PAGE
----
Chapter 12 - The Second War for Independence and the Upsurge of Nationalism
On to Canada over Land and Lakes
Due to widespread disunity, the
War of 1812
ranks as one of America’s worst fought wars.
There was not burning national anger, like there was after the Chesapeake outrage; the regular army was very bad and scattered and had old, senile
generals, and the offensive strategy against Canada was especially poorly conceived.
Had the Americans captured Montreal, everything west would have wilted like a tree after its trunk has been severed, but the Americans
instead focused a three-pronged attack that set out from Detroit, Niagara, and Lake Champlain, all of which were beaten back.
In contrast, the British and Canadians displayed enthusiasm early on in the war and captured the American fort of Michilimackinac, which
commanded the upper Great Lakes area (the battle was led by British General
After more land invasions were hurled back in 1813, the Americans, led by
Oliver Hazard Perry
, built a fleet of green-timbered ships manned by
inexperienced men, but still managed to capture a British fleet; his victory, coupled with
General William H. Harrison’s
defeat of the British during the
Battle of the Thames
, helped bring more enthusiasm and increased morale for the war.
In 1814, 10,000 British troops prepared for a crushing blow to the Americans along the Lake Champlain route, but on September 11, 1814,
challenged the British and snatched victory from the fangs of defeat and forced the British to retreat.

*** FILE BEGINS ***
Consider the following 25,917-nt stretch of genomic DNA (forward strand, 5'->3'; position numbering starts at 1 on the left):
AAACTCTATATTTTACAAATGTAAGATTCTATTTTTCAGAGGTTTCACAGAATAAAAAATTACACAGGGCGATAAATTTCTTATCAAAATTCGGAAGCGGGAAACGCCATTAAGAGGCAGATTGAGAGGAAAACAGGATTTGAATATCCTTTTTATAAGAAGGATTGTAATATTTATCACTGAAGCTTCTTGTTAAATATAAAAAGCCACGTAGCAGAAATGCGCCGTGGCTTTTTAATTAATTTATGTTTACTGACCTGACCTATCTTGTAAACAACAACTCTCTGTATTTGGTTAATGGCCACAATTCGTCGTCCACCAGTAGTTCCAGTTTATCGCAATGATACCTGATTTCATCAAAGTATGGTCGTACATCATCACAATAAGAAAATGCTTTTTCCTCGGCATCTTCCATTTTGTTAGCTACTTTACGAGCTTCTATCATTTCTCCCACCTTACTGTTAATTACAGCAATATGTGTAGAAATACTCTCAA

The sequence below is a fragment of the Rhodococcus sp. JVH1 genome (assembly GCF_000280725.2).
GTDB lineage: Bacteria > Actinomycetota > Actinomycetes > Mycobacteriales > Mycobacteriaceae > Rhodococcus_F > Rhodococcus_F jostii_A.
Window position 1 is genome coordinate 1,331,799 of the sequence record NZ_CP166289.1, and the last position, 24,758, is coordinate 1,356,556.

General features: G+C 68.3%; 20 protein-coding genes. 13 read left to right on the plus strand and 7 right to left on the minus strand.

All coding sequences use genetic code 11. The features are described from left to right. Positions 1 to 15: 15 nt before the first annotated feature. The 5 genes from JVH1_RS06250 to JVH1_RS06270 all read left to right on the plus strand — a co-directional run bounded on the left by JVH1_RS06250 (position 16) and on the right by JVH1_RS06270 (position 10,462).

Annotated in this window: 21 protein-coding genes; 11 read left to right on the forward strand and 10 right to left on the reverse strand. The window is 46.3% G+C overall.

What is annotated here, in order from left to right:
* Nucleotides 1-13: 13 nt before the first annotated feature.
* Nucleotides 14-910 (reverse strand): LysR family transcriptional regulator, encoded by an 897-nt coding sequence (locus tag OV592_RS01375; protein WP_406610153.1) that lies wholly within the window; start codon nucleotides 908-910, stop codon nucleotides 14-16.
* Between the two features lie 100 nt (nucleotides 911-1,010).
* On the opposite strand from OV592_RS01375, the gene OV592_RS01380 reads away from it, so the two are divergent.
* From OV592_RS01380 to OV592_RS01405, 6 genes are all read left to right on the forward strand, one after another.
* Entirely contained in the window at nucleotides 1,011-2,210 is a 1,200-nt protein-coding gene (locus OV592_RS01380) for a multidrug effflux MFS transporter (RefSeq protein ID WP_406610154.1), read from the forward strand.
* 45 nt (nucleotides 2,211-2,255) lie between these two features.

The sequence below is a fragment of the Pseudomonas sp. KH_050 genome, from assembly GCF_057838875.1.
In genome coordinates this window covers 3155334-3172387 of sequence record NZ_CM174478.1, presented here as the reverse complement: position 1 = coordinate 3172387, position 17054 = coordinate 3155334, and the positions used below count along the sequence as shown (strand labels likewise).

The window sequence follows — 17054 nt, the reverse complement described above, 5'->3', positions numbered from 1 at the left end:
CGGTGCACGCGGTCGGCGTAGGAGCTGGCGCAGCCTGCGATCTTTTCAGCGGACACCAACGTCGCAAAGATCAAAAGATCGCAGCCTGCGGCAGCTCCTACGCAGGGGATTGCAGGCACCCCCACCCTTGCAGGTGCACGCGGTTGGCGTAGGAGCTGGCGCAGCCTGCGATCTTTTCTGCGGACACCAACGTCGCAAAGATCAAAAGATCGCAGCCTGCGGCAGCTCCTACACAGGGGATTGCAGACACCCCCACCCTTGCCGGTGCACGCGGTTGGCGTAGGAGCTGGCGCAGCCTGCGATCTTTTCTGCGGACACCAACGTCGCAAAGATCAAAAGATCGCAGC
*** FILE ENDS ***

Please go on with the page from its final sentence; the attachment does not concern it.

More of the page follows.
Washington Burned and New Orleans Defended.
In August 1814, British troops landed in the Chesapeake Bay area, dispersed 6000 panicked Americans at Bladensburg, and proceeded to enter
Washington D.C. and burn most of the buildings there.
At Baltimore, another British fleet arrived but was beaten back by the privateer defenders of Fort McHenry, where Francis Scott Key wrote “The Star
Another British army menaced the entire Mississippi Valley and threatened New Orleans, and Andrew Jackson, fresh off his slaughter of the Creek
Indians, led a hodgepodge force of 7000 sailors, regulars, pirates, and Frenchmen, entrenching them and helping them defeat 8000 overconfident British that
had launched a frontal attack.
The news of this British defeat reached Washington early in February 1815, and two weeks later came news of peace from Britain.
Ignorant citizens simply assumed that the British, having been beaten by Jackson, finally wanted peace, lest they get beaten again by the “awesome”
During the war, the American navy had done much better than the army, since the sailors were angry at British impressments.